By Chien Huan Li

To assume an entire country is composed of homogeneous individuals is a common mistake. Individuals and communities face different challenges because of the complex diversity of natural and social environments they have been born into or grown up in. This much was evident when we began our journey in Coron, Palawan in order to support local communities seeking to advance local development while alleviating the many and growing vulnerabilities inherent in their social and ecological setting.

Behind the Astonishing Beauty of Coron

On the plane to Coron, the breath-taking scenery was evident from the aircraft’s windows. Coron is an island composed of karst topography that shapes the islands and the underwater terrain. The beauty of the place provides considerable sightseeing opportunities. Surprises abound. At the same time, Coron’s natural endowment brings with it tension as it grapples with challenges imposed by large scale agriculture and the heavy reliance on fisheries.

Despite its wonders, it is easy to notice upon arrival that business was far from thriving because of inadequate infrastructure, notably transportation, and pervasive inequality. Coron has 23 barangays. Average household income vary wildly, from below Php10,000 to 270,000 per year. Behind the economic imbalance are intricate, intertwined problems, including but not limited to unequal access to natural resources, the rugged and fragmented terrain and uneven industrial development. In the midst of the increasingly serious and still worsening climate crisis, disparate development across the archipelago only heightens the exposure of residents to threats from climate change, partiularly slow onset climatic events.

The poorest Barangays in Coron, such as Banuang Daan, Cabugao and Malawig, rely on small-scale fishing and mangroves-related work. With climate change getting worse, fish catch is projected to decline rapidly. According to a UN Food and Agriculture Organization report, in the next 30 years fish catch may fall between 7% to 12% (RCP 8.5). Fisherfolk family income will decrease in time, including households that remain below the poverty line.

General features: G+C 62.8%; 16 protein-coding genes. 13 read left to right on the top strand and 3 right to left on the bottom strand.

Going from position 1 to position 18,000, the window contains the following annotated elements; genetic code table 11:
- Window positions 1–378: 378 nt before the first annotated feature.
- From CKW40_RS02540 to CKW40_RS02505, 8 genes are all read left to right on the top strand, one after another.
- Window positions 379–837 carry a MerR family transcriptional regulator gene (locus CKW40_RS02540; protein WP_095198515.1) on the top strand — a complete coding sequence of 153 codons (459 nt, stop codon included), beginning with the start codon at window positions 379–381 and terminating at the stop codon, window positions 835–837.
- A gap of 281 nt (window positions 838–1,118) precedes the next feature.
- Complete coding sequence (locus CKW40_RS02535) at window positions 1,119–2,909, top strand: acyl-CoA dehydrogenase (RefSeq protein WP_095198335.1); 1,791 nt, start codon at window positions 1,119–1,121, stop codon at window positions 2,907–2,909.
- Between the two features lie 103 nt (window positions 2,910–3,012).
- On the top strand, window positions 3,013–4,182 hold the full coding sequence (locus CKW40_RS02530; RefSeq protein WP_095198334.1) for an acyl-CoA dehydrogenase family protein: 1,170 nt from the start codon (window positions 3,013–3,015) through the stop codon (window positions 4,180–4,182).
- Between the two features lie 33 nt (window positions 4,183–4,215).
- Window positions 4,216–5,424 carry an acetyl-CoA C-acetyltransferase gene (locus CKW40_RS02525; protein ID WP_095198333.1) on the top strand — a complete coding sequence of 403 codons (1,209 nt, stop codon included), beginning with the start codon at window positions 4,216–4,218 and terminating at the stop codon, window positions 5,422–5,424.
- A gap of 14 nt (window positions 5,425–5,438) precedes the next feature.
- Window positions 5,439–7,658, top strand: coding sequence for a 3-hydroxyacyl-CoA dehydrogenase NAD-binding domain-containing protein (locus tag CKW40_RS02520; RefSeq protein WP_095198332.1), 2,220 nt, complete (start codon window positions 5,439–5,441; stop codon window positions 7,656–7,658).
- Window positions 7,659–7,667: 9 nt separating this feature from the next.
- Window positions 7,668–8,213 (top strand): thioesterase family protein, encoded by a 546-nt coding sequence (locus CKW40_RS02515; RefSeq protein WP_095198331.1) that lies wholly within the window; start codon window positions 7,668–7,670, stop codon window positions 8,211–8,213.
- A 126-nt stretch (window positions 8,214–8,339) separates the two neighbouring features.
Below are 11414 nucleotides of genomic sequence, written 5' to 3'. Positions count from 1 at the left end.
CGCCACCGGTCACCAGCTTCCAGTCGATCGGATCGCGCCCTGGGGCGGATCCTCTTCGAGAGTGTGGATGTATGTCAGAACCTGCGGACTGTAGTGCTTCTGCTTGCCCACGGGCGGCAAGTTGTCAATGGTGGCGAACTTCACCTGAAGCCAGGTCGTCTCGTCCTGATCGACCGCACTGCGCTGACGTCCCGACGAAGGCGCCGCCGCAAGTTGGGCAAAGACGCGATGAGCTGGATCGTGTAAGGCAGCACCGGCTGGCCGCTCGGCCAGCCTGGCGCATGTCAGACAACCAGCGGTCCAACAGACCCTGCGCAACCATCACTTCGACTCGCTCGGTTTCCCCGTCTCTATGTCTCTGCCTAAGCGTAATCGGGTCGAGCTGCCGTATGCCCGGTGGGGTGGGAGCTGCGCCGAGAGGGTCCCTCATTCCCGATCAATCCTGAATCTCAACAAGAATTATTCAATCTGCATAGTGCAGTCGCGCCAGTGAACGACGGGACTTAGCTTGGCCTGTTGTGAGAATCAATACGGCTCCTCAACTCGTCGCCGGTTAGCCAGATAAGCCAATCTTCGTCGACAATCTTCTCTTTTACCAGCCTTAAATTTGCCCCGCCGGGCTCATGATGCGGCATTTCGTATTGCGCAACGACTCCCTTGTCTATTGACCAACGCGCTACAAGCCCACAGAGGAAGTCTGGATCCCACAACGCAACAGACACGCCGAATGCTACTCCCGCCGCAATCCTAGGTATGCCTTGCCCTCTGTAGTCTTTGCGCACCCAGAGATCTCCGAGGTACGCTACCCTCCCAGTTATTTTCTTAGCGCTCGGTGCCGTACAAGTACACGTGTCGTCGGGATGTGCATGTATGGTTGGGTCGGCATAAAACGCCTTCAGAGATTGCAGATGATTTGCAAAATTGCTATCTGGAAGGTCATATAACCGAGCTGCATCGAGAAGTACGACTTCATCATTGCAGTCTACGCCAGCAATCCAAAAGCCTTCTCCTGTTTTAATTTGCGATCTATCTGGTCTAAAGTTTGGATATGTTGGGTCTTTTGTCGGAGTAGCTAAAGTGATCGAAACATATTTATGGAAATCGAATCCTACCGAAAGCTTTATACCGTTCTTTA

Lack of Data

How will such local communities adapt to climate change? The question is urgent. For sure, adaptation plans need to be customized to local conditions. A bottom-up approach that meaningfully engages stakeholders on the ground is fundamental and in line with the spirit of the Paris Agreement.

An effective adaptation plan can provide communities access to funds, but the requirement is effective communication among stakeholders and science-based data. There are over seven thousand islands in the Philippines, with island clusters facing unique challenges due to prevailing ecosystem differences. Aside from natural factors, social dimensions such as poverty, education, and gender should be considered as local communities develop comprehensive adaptation approaches. This means more data collection.

It is only in recent weeks that Coron was able to consolidate its own climate change data, thanks to the efforts of our partners from Cordaid and local governments.

How ICSC Engage in

So far, ICSC has established partnerships with local governments and NGOs and communities in Cebu and Palawan. Our first workshop in Coron last was Oct. 9. The next step for Coron is to engage its stakeholders as local climate change adaptation plans are developed.

In the workshop we introduced the Impact Chain Analysis Module to Coron local governments. It was our modest contribution to enabling local stakeholders understand and adapt better to climate change, especially slow onset events. When efforts are combined and when they seek to listen to and act together with a greater sense of purpose, they will establish a truly dynamic local ecosystem where the voice of local stakeholders can flourish.

Despite the strong demand for adaption to climate change in Coron and other places in Philippines, it has never been easy to kick start. After IPCC 1.5 Celsius Degree Special Report was published, the urgency seemed even clear than before. We are glad that so many stakeholders have been engaged to prepare Philippines for climate change impact in a slow, but determined and steady process.